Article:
A computer simulation in the context of history teaching in Czech schools: Using the 'Czechoslovakia 38-39' educational simulation

Jaroslav Pinkas, Tereza Hannemann


Educational simulations represent a substantial innovation in the formal learning process, mainly due to their dynamic structure, interactivity, and complexity. Nevertheless, these features could arguably simultaneously problematise the adaption of digital simulations to “traditional” forms of teaching. Educational simulations not only provide a concrete methodical approach but also create new educational environments (“problem spaces”), generating additional sets of goals in other areas of learning (for example, in personal and social education), thus moving beyond the limits of classical history teaching. In a case study of the Czechoslovakia 38-89educational simulation, we demonstrate how an educational simulation can extend educational goals from the reproduction of facts towards a deeper understanding of the multifaceted historical context. Stemming from a field survey that took place at 38 schools with more than 3500 students, this paper analyses the benefits and challenges related to the use of the above-mentioned digital simulation in the Czech formal schooling system and the acceptance of the simulation by Czech teachers and students.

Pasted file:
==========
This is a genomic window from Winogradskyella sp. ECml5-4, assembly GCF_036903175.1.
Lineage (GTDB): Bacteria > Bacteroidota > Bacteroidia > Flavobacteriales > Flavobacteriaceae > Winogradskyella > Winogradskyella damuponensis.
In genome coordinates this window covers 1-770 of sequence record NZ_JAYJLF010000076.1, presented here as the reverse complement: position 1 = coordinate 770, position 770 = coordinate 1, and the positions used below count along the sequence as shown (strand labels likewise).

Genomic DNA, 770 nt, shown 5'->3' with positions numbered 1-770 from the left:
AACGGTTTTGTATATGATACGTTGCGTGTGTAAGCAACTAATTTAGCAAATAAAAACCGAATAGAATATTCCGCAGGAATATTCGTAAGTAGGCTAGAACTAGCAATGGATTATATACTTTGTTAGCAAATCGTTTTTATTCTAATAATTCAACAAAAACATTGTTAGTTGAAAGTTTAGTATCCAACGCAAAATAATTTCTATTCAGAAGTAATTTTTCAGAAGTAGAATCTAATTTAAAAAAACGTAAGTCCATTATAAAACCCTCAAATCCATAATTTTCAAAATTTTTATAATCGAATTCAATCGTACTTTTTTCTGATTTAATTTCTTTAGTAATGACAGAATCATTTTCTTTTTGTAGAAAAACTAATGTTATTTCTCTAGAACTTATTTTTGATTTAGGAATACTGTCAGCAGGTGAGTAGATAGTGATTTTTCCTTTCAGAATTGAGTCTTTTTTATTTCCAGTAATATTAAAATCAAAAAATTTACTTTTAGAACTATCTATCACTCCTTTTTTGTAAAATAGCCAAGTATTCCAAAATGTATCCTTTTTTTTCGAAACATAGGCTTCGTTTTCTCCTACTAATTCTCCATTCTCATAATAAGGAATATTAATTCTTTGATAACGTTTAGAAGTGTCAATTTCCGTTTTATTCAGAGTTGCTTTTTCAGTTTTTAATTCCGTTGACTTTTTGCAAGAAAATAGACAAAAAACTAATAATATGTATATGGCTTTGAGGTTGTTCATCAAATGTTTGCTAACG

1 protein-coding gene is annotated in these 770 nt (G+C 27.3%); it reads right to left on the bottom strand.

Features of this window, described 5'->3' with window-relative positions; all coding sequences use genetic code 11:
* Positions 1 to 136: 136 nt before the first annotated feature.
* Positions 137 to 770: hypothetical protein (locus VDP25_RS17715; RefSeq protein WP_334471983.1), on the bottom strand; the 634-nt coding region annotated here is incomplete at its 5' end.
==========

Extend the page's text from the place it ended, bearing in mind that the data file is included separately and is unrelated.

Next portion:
The study also describes how an educational simulation benefits students in terms of reflecting on witness accounts, illustrates the benefits of using constructed memory for education, and reflects the problem of the authenticity of witness accounts in historical education.


educational simulation, teaching practice, simulation Czechoslovakia 38-89, acceptance

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Copyright (c) 2021 Jaroslav Pinkas, Tereza Hannemann

Historical Encounters is a double blind peer-reviewed, open access, interdisciplinary journal dedicated to the empirical and theoretical study of historical consciousness, historical cultures, and history education.

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